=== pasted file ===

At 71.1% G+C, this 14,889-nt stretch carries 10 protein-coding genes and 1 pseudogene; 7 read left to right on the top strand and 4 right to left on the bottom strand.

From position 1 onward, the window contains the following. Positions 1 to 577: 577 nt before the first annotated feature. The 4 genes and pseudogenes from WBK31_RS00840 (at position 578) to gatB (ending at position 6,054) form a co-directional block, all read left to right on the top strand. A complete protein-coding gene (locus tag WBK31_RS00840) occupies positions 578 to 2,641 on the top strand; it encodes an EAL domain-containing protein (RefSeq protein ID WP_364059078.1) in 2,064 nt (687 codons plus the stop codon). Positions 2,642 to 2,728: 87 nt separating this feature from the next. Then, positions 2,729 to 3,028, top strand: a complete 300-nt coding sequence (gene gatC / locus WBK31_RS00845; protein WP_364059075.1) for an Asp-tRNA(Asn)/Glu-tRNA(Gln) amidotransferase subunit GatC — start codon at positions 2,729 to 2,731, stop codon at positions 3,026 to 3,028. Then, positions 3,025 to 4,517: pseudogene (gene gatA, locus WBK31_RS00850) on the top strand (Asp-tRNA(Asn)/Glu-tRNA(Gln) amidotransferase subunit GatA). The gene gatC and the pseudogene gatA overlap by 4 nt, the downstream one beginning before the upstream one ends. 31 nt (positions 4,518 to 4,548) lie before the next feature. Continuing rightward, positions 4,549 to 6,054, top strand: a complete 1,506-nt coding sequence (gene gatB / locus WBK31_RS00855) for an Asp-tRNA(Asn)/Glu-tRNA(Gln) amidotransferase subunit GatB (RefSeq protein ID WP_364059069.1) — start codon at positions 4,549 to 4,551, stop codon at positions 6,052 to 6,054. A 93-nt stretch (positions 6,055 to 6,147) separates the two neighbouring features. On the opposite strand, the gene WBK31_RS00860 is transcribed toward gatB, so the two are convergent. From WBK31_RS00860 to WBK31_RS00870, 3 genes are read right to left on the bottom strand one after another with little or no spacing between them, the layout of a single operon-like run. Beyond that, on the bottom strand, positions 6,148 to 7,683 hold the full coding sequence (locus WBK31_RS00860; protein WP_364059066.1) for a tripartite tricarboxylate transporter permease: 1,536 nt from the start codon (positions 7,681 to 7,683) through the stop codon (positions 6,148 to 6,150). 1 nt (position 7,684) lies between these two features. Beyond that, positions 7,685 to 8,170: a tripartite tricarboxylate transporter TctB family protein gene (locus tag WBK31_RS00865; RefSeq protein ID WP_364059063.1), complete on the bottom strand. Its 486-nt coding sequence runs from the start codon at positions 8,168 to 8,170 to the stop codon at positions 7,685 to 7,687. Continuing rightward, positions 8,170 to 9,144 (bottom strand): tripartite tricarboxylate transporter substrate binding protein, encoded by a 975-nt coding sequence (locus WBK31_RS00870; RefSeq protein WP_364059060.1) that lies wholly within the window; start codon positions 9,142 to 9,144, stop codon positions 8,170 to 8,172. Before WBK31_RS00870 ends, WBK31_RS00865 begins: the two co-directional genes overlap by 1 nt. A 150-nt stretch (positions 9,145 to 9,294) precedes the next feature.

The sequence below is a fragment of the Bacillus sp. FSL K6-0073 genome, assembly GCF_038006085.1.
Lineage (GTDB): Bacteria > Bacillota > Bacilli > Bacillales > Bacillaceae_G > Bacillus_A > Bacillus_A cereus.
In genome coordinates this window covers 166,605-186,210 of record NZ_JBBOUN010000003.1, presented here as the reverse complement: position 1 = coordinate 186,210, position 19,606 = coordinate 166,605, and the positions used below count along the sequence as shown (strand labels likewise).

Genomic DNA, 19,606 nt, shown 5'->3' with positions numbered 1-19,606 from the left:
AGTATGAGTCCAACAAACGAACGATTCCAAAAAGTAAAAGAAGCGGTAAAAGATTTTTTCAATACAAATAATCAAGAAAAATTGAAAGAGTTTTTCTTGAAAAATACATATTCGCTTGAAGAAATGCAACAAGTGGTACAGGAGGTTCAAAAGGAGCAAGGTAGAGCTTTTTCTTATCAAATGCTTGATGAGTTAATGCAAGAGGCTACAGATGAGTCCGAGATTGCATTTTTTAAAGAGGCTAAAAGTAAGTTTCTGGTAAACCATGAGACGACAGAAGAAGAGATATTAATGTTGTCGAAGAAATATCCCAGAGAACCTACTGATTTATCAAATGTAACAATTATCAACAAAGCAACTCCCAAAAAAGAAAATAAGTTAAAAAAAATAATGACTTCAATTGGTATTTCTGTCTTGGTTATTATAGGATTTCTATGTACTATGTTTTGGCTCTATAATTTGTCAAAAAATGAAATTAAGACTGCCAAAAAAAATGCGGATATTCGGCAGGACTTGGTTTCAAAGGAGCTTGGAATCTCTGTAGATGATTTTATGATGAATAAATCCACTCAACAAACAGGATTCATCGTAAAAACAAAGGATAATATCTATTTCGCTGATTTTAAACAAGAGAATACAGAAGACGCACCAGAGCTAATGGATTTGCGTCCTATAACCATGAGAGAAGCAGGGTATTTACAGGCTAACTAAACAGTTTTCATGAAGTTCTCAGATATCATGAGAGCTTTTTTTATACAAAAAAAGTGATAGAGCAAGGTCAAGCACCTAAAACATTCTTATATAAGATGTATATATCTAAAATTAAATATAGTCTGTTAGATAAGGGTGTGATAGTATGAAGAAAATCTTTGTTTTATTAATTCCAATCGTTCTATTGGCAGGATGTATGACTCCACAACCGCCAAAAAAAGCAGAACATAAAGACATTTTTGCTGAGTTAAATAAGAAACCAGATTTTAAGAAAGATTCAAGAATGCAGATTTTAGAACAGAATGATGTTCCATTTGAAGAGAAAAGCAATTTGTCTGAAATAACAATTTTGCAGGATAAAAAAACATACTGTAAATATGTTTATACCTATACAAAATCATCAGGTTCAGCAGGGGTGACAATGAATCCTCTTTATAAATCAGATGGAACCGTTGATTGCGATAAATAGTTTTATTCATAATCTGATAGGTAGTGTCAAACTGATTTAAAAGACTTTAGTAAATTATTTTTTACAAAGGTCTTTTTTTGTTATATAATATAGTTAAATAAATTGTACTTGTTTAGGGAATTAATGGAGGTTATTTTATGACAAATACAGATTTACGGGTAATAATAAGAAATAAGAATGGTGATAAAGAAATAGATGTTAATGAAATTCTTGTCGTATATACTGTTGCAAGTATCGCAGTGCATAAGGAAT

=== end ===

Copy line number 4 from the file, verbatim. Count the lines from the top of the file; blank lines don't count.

Lineage (GTDB): Bacteria > Bacillota > Bacilli > Bacillales > Bacillaceae_G > Bacillus_A > Bacillus_A cereus.